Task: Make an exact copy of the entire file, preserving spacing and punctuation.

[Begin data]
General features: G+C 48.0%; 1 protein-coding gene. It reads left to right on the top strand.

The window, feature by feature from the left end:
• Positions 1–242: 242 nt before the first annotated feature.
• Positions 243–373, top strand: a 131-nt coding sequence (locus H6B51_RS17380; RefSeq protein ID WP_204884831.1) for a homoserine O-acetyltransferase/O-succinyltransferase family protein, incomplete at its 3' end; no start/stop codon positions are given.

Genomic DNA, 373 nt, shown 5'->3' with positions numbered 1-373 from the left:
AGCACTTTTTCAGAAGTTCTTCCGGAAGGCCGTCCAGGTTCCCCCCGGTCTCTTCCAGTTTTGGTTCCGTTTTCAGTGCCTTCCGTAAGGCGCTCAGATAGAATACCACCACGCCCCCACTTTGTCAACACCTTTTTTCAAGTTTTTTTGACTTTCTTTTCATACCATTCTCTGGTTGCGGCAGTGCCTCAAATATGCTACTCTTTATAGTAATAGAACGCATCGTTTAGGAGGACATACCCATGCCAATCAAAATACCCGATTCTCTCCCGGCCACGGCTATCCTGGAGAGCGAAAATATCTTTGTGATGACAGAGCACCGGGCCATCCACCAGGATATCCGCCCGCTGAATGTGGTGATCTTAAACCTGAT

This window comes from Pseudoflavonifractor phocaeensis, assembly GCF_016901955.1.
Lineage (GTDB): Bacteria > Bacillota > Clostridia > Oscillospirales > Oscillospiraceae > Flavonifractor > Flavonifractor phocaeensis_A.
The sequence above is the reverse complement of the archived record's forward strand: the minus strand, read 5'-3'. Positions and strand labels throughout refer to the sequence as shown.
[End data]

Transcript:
General features: G+C 48.0%; 1 protein-coding gene. It reads left to right on the top strand.

The window, feature by feature from the left end:
• Positions 1–242: 242 nt before the first annotated feature.
• Positions 243–373, top strand: a 131-nt coding sequence (locus H6B51_RS17380; RefSeq protein ID WP_204884831.1) for a homoserine O-acetyltransferase/O-succinyltransferase family protein, incomplete at its 3' end; no start/stop codon positions are given.

Genomic DNA, 373 nt, shown 5'->3' with positions numbered 1-373 from the left:
AGCACTTTTTCAGAAGTTCTTCCGGAAGGCCGTCCAGGTTCCCCCCGGTCTCTTCCAGTTTTGGTTCCGTTTTCAGTGCCTTCCGTAAGGCGCTCAGATAGAATACCACCACGCCCCCACTTTGTCAACACCTTTTTTCAAGTTTTTTTGACTTTCTTTTCATACCATTCTCTGGTTGCGGCAGTGCCTCAAATATGCTACTCTTTATAGTAATAGAACGCATCGTTTAGGAGGACATACCCATGCCAATCAAAATACCCGATTCTCTCCCGGCCACGGCTATCCTGGAGAGCGAAAATATCTTTGTGATGACAGAGCACCGGGCCATCCACCAGGATATCCGCCCGCTGAATGTGGTGATCTTAAACCTGAT

This window comes from Pseudoflavonifractor phocaeensis, assembly GCF_016901955.1.
Lineage (GTDB): Bacteria > Bacillota > Clostridia > Oscillospirales > Oscillospiraceae > Flavonifractor > Flavonifractor phocaeensis_A.
The sequence above is the reverse complement of the archived record's forward strand: the minus strand, read 5'-3'. Positions and strand labels throughout refer to the sequence as shown.